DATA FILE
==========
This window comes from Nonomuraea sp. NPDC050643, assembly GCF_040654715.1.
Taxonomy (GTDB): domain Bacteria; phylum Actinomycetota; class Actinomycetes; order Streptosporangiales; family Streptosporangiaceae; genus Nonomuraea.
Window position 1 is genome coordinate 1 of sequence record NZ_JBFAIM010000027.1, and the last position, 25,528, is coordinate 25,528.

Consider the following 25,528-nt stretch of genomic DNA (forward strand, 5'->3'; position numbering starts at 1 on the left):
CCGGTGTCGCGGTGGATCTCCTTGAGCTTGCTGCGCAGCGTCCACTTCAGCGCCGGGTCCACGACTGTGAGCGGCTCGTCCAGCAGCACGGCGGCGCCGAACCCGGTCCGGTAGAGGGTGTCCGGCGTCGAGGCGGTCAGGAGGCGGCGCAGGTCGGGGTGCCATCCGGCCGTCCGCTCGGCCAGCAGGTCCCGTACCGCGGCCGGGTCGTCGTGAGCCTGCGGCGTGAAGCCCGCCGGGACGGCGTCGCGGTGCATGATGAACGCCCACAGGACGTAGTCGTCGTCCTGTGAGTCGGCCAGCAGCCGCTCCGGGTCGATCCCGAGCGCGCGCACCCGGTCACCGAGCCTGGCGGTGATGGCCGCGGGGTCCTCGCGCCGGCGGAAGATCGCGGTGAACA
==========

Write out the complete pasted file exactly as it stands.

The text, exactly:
This window comes from Nonomuraea sp. NPDC050643, assembly GCF_040654715.1.
Taxonomy (GTDB): domain Bacteria; phylum Actinomycetota; class Actinomycetes; order Streptosporangiales; family Streptosporangiaceae; genus Nonomuraea.
Window position 1 is genome coordinate 1 of sequence record NZ_JBFAIM010000027.1, and the last position, 25,528, is coordinate 25,528.

Consider the following 25,528-nt stretch of genomic DNA (forward strand, 5'->3'; position numbering starts at 1 on the left):
CCGGTGTCGCGGTGGATCTCCTTGAGCTTGCTGCGCAGCGTCCACTTCAGCGCCGGGTCCACGACTGTGAGCGGCTCGTCCAGCAGCACGGCGGCGCCGAACCCGGTCCGGTAGAGGGTGTCCGGCGTCGAGGCGGTCAGGAGGCGGCGCAGGTCGGGGTGCCATCCGGCCGTCCGCTCGGCCAGCAGGTCCCGTACCGCGGCCGGGTCGTCGTGAGCCTGCGGCGTGAAGCCCGCCGGGACGGCGTCGCGGTGCATGATGAACGCCCACAGGACGTAGTCGTCGTCCTGTGAGTCGGCCAGCAGCCGCTCCGGGTCGATCCCGAGCGCGCGCACCCGGTCACCGAGCCTGGCGGTGATGGCCGCGGGGTCCTCGCGCCGGCGGAAGATCGCGGTGAACA